Short short version: A potential transit line between downtown and the airport is not going to be planned along the CP main line from downtown or Shepard Road. [Good because both these routes lacked a key ingredient for transit: people.] Neighbors are concerned about traffic and parking. Quote form planner: "[there is] a constituency that is very clearly against rail or a dedicated guideway." [This is true and also depressing. Hm, I wonder what people who actually take transit think? There are still lots of options on the table along W7th Street and the CP spur, in mixed traffic or dedicated ROW. Surprisingly, the "hybrid" mixed-traffic then CP-spur route has very competitive route timing with the dedicated ROW W7th route option, primarily because of the higher speed potential and clearer ROW on the CP spur past the Schmidt Brewery.] The route should go through or skip the Ford site, and might or might not have grade-separated rail connections through Minneapolis to the Blue Line. It will be either be light rail, a modern streetcar, or a bus. [The next step is to see what the ridership and cost estimates turn out to be, and then we can make an actually informed decision.]

Headline: Public hearings set on proposed 2017 property taxes in St. Paul; Tax increases vary across city with median at $93
Author: Jane McClure

Short short version: Taxes are going up by a margin that seems relatively small compared to other things.

Headline: BZA grants variance for luxury apartments near Union Depot
Author: Jane McClure

Short short version: The Board of Zoning Appeals has approved a variance to build a six-story 70-unit building on a parking lot in Lowertown. There will be 54 parking spaces. The FAR is 5.7, whcih is slightly higher than the zoning limit without a variance. [I think this is the lot with the tree, but it might be the one across the street, but I don't think so.]

Headline: Developer drops plans for St. Clair-Snelling apartments
Author: Jane McClure

Short short version: A company wanted to build a six-story 155-unit apartment building on Snelling [which makes sense given that it's a major street with high-frequency transit service] on the site of a strip mall. There is a study to change the zoning on the site. Developer claims water table factors were an issue in the change in plans. [Weird that it would be a problem here but not for other large buildings along this street or in the area. Article does not mention that neighbors were concerned about traffic, parking, and height, but they certainly were.]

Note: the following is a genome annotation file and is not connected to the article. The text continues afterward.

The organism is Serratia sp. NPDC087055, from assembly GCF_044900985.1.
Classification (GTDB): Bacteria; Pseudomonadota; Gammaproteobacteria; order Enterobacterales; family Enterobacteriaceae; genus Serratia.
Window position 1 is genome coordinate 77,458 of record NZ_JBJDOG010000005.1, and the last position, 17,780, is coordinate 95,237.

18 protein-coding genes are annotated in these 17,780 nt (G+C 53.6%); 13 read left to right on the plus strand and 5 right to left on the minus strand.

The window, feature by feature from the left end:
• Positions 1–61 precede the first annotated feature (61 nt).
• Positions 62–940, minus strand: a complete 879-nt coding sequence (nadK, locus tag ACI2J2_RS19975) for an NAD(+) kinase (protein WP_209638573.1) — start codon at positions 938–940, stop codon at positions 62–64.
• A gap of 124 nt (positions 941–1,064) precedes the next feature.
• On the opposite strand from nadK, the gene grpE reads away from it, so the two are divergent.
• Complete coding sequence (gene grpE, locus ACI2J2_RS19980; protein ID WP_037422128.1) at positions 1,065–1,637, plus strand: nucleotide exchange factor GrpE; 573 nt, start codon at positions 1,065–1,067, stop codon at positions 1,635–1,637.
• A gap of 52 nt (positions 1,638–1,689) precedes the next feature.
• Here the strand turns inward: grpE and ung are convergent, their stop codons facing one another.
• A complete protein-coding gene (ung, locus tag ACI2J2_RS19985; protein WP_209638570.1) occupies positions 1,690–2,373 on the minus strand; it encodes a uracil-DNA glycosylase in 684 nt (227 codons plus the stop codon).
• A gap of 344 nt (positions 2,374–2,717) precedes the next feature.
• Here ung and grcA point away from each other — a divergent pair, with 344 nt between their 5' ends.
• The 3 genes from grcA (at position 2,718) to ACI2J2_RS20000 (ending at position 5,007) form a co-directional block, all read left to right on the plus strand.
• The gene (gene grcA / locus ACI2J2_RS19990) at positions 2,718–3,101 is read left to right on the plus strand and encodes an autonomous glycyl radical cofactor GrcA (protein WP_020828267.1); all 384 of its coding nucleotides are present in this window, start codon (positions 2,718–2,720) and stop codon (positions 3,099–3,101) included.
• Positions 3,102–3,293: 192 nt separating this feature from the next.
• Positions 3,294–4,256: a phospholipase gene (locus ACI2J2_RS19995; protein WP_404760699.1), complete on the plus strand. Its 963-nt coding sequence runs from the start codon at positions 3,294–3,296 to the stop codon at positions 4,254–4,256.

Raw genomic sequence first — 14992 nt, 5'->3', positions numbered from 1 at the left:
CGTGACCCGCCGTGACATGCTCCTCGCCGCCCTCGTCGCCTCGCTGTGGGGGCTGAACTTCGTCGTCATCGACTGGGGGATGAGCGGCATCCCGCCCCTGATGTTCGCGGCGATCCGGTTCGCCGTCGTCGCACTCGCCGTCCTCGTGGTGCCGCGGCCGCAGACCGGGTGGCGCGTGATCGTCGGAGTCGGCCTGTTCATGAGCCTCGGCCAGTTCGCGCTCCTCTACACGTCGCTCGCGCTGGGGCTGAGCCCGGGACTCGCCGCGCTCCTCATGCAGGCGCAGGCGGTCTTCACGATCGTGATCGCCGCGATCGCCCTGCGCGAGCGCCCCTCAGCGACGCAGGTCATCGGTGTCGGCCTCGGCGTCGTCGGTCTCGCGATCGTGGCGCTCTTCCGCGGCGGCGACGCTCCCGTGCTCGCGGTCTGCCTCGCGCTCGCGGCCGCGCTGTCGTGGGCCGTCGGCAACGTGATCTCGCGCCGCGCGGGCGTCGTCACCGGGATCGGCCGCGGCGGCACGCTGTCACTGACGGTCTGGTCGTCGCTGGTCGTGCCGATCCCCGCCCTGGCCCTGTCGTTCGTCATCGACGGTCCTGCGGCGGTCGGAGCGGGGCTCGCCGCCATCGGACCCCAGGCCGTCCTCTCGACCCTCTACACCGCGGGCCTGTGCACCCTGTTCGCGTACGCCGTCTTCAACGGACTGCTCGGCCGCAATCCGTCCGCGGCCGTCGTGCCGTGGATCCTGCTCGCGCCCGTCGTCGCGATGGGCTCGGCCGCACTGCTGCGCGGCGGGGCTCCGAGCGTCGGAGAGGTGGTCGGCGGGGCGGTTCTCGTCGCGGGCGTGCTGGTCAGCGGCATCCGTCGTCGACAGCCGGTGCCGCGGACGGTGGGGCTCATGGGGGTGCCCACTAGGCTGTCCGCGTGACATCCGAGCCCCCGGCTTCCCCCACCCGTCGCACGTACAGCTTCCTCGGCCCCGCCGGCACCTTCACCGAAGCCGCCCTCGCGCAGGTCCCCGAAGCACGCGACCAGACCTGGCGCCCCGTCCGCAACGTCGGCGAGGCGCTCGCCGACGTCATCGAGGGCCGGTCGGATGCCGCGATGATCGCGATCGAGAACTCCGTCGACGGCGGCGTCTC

Headline: Federation favors Quarry Farm as name of new West End park
Author: Jane McClure

Short short version: The Victoria Park development off West 7th street is park that might get the name Quarry Farm. [Lovely and charming name there... yikes! Glad they didn't go with Oil Spill Park, Enviornmentally Un-remediable Preserve, or Koch Tank Meadow.]

Headline:  Bennett's to close for spell due to lapse in insurance coverage
Author: Jane McClure

Short short version: A bar and steak house will have to close for ten days because they forgot to fill out paperwork and the City Council is imposing a penalty. There was debate on the council about how long the penalty should be and whether to have it be more flexible. [Whatever. Slap 'em on the wrist, I say. Don't let it happen again.]

Headline: Union Park receives city's blessing for first district plan
Author: Jane McClure

Short short version: A neighborhood group made a plan for things like walkability, bike lanes, development, growth, and neighborhood improvements. [Well done, I say.]

Note: This Highland Villager recap written to the dulcet tunes of Monteverdi's Orfeo.


Signs of the Times #121

Closed Monday
(August 1st)
Family Funeral

[Location forgotten.] 


[Pillowcase. Bottleneck, Minneapolis.]


[Door. University Avenue, Saint Paul.]


[Yard. Dayton.]

Standing Rock

[Guy sitting. Lowertown, Saint Paul.]


[Lowertown, Saint Paul.]


Atlas Staffing is a place of business. Please to NOT let your kids run around and be loud. It is NOT safe and also it is disruptive to the Atlas staff as well as other applicants applying. Please be consdierate and thank you in advance for cooperating.

*** We will ask you to leave and come back another time with the application should it be otherwise.


[Door. Downtown, Saint Paul.]


[Highland. Saint Paul.]


[Boulevard. Railroad Island, Saint Paul.]


The Country Bar Revisited

[The neon cowboy.]
The following is an excerpt from Noteworthy Dive Bars of South Minneapolis, a guide booklet available for sale in the online store.

[Excerpt begins.]

The Country Bar is the 
latest in a long line of 
late Lake Street dives.
 These marginal drunken 
ephemera — places like
 the Poodle Club or the
 Yukon Club (R.I.P.) —
lasted for a long time as
 liquor oases amidst the
 upright wasteland of
 gentility that forms Min
neapolis’ Southern half.
 And The Country Bar held out the longest, an Alamo of booze fighting off the moneyed ranks of good taste.

At least, until it didn’t.

So too, the origins of The County Bar seem a Western tale: a pair of roaming poultry purveyors named Shorty and Wags spent years frying around South Minneapolis making their name with their secret chicken recipe, like the cooks from a Cattle drive. Their legend was long as a sunset shadow in summertime, and the chicken craving people of the city flocked to their banner. Or so it was told.